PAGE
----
Niue Google Maps is a site/tool that offers a wide range of map views (topographic, satellite, street view) and navigation options, with little effort on your part, yet efficiently. If you need to plan a trip to a new place like Niue, Google maps are available on desktop, mobile, or tablet. This Google maps and information page is dedicated to Niue, Oceania (27 countries), showing its location, country facts, details about its capital city Alofi, bordering countries like none, and plenty of other information which may be interesting when you visit this Oceanian state.
About Niue in a nutshell
- Conventional short form of the name: Niue
- The conventional long form of the name: none
- Former name(s): Savage Island
- Etymology: the origin of the name is obscure; in Niuean, the word supposedly translates as behold the coconut.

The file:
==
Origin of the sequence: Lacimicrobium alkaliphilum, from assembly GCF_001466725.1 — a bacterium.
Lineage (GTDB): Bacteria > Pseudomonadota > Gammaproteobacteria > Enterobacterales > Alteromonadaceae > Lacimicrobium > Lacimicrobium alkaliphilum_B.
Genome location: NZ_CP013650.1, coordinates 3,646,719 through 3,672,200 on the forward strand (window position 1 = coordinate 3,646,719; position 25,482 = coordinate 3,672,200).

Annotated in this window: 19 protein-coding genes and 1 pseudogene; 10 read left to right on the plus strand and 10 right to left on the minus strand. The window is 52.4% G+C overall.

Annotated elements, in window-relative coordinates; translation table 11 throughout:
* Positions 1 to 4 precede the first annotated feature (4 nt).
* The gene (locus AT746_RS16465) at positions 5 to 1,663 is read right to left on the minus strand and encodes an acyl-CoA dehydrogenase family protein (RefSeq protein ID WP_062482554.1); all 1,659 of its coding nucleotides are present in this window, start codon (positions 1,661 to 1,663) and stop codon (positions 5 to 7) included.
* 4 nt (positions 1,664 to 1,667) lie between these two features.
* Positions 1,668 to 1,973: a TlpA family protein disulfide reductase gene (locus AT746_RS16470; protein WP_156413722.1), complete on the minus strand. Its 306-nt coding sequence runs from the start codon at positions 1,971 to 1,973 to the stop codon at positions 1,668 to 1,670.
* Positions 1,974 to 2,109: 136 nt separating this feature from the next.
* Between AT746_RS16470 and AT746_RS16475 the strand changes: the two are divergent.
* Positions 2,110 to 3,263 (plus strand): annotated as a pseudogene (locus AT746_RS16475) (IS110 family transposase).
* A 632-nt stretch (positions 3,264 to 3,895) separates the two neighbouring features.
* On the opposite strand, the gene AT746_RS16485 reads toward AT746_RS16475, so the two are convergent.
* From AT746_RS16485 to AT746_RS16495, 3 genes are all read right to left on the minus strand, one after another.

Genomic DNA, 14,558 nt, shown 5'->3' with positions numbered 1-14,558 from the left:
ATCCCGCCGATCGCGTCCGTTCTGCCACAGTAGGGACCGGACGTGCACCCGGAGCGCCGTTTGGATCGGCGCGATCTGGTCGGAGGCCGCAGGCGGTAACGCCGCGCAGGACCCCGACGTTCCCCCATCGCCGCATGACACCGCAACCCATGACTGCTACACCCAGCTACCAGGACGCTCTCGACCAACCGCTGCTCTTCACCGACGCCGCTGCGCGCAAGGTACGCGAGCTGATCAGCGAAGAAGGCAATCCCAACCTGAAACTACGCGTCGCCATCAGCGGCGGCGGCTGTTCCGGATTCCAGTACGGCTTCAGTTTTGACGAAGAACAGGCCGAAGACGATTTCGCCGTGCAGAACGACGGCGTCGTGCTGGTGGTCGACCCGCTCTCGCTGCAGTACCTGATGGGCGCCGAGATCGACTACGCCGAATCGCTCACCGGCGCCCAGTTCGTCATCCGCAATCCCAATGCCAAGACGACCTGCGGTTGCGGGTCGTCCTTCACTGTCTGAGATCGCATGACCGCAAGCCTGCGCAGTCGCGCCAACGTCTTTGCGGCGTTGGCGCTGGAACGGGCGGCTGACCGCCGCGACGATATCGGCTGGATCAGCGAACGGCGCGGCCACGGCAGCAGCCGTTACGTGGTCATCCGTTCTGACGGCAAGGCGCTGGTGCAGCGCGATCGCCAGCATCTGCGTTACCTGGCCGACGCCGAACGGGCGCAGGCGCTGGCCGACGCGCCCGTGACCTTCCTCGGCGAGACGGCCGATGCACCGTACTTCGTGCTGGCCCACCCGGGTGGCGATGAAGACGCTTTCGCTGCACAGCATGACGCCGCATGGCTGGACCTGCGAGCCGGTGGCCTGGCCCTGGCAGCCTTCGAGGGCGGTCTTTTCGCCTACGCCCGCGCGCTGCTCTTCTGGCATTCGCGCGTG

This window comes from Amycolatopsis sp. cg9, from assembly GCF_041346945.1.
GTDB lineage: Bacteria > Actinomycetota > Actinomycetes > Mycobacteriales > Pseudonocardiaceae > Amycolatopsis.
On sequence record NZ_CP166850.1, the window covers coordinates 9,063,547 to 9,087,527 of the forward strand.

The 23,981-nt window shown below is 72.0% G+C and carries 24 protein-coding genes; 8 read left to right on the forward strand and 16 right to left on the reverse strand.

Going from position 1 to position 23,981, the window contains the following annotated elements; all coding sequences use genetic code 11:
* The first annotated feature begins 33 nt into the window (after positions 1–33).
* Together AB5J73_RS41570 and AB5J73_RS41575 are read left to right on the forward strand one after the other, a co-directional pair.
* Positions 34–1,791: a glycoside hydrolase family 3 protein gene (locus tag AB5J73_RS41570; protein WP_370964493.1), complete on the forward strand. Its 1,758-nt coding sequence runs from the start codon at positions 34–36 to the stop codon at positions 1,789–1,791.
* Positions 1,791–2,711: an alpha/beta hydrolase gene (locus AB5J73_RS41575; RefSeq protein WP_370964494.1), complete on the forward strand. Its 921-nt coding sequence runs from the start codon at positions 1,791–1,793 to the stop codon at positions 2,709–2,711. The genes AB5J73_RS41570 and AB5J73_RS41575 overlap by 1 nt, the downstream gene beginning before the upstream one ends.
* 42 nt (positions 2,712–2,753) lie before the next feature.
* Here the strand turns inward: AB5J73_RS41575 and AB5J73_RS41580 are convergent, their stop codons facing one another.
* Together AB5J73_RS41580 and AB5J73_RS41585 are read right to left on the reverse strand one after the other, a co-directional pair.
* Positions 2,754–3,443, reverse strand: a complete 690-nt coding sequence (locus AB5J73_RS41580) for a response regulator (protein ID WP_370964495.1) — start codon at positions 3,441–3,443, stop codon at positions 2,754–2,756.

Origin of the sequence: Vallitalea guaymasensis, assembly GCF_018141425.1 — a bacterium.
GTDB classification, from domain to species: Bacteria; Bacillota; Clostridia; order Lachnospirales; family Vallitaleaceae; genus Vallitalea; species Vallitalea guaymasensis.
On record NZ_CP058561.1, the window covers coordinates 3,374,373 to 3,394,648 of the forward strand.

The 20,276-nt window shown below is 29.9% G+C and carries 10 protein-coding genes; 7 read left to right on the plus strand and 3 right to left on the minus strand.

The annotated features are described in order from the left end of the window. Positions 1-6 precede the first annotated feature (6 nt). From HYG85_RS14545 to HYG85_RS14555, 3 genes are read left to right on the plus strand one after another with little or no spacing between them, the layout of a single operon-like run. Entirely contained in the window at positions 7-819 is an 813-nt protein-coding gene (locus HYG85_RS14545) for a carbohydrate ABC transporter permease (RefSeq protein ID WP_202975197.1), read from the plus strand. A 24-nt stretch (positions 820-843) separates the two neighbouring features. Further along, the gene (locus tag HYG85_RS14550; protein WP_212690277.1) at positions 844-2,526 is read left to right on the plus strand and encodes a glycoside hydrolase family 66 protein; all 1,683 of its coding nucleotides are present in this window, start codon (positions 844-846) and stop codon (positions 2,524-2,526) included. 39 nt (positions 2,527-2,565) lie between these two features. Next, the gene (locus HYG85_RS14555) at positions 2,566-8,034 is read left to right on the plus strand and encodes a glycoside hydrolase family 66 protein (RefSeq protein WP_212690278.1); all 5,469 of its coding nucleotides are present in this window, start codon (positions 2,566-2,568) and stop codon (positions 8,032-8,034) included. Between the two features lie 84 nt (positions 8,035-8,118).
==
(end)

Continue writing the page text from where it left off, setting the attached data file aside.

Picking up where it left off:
- The legal system in Niue: English common law.
- Climate: Tropical, modified by southeast trade winds.
- The national symbols are yellow, five-pointed star; national color: yellow.
- Internet TLD: .nu
Niue is a small, remote island country in the South Pacific that is not connected by land to any other country. It has about 2,000 people and is approximately 260 square kilometers in size. Its official language is English and the only currencies used are New Zealand dollars and Niuean dollars.
The people in the country are very active, with a high life expectancy, a high level of education, and low economic inequality. Agriculture is an integral part of the economy and culture in Niue, where most adults grow their food for consumption or sale.